1. ^ a b U.S. Social Security Administration (May 20, 2014). "Bashka Waxman in United States Social Security Death Index". FamilySearch. National Technical Information Service. Retrieved October 2, 2019. Birth Date: 12 Aug 1889.
  2. ^ a b National Archives and Records Administration (2007). "Bashka Paeff in the U.S. Passport Applications, 1795-1925". Operations, Inc. Retrieved October 2, 2019. ...Twelfth day of August, 1889.
  3. ^ a b Hirshler, Erica E. (2001). A Studio of Her Own: Women Artists in Boston 1870-1940. MFA Publications. p. 187.
  4. ^ "Bashka Paeff". MacDowell. Retrieved July 22, 2022.
  5. ^ a b "Bashka Paeff, Sculptor Of 'Boy and Bird,' 85". The New York Times. January 26, 1979. Retrieved December 9, 2011.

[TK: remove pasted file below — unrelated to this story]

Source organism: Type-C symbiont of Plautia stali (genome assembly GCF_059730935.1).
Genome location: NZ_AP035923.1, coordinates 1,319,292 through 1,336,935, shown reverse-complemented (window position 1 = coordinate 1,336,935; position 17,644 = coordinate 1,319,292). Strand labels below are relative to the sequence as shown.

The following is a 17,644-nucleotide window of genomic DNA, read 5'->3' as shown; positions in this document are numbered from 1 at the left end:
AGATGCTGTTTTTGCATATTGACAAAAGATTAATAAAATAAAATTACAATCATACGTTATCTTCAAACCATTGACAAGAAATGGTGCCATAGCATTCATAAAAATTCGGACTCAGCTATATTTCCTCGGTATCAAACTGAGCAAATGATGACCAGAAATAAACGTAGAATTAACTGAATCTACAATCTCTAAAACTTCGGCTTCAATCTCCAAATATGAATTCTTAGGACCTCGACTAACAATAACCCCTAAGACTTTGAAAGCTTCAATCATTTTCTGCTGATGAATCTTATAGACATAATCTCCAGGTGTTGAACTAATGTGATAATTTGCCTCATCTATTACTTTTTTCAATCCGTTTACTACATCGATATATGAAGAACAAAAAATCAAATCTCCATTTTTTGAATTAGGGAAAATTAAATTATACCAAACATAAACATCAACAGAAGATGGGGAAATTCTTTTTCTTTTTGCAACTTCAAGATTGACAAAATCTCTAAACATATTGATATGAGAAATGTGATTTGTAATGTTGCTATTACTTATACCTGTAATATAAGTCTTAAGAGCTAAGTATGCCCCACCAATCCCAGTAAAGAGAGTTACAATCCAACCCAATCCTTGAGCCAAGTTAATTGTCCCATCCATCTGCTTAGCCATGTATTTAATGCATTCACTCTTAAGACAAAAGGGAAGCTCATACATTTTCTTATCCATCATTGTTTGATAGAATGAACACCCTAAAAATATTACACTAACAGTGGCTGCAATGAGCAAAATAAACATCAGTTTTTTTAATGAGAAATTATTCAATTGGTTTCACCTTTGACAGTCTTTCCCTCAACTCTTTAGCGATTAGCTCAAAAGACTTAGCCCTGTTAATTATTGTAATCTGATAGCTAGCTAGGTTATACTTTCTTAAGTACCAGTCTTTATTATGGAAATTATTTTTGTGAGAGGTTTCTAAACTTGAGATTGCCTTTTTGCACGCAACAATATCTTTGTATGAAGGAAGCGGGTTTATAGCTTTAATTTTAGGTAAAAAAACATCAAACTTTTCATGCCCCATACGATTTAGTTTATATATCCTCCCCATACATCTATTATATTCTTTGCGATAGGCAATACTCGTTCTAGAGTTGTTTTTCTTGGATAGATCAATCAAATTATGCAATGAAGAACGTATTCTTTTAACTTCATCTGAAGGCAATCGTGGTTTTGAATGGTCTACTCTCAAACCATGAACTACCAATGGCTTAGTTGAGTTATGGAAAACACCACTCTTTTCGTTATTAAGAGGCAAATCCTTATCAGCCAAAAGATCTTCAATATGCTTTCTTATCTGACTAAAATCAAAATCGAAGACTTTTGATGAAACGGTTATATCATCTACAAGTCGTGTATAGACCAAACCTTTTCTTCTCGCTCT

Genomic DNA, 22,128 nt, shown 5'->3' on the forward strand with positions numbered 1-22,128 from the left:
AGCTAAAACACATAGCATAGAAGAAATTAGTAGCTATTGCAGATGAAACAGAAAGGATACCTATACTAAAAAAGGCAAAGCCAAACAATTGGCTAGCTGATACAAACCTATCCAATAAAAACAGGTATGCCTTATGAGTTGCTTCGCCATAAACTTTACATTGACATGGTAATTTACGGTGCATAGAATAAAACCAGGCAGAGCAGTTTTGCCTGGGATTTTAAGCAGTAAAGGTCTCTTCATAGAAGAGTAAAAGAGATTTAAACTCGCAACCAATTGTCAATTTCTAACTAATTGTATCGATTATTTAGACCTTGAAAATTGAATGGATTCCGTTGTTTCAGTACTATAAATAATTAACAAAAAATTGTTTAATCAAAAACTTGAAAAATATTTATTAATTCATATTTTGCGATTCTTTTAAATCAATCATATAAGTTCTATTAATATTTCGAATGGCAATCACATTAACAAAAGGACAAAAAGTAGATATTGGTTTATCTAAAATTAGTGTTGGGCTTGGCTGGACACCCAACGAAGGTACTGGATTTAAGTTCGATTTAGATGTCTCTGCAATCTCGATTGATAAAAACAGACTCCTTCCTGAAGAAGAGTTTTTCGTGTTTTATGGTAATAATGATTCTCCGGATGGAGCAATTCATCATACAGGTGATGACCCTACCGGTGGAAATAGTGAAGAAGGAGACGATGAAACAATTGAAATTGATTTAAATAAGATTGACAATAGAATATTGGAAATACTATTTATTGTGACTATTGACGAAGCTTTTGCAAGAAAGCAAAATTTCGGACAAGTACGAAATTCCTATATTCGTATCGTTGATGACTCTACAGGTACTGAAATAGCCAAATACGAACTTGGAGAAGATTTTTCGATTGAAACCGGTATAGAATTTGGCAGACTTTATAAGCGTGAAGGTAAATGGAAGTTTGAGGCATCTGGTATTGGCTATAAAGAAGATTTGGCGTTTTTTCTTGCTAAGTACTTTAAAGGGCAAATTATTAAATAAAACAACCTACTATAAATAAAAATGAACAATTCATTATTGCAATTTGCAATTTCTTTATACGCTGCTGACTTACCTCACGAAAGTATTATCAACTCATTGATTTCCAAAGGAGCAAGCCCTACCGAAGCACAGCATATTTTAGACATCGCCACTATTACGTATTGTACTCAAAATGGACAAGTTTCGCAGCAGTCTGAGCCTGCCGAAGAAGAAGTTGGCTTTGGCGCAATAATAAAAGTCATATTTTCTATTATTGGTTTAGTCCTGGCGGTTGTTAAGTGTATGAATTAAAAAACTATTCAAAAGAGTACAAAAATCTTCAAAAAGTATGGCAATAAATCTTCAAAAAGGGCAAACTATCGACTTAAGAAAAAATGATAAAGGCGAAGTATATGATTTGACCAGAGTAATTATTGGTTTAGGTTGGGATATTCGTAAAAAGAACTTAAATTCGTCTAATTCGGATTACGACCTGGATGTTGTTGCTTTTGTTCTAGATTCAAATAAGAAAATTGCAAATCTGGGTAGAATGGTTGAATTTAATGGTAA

6. ^ Exhibition of American Sculpture Catalog. New York Public Library: National Sculpture Society. 1923. pp. 184, 341.
  7. ^ Smith, Charlie (March 7, 2006). "City Considering Moving Statue". Portland Press Herald. Retrieved July 18, 2022.
  8. ^ "Laddie Boy". Presidential Pet Museum. June 27, 2022. Retrieved June 27, 2022.
  9. ^ "Back Bay East". Boston Women's Heritage Trail.
  10. ^ "Bust of Justice To Be Unveiled at Brandeis". Boston Globe. February 10, 1957. pp. c15.
  11. ^ Kydd, Sally Ann (2002). Boston University. Arcadia Publishing. p. 119. ISBN 9780738509792.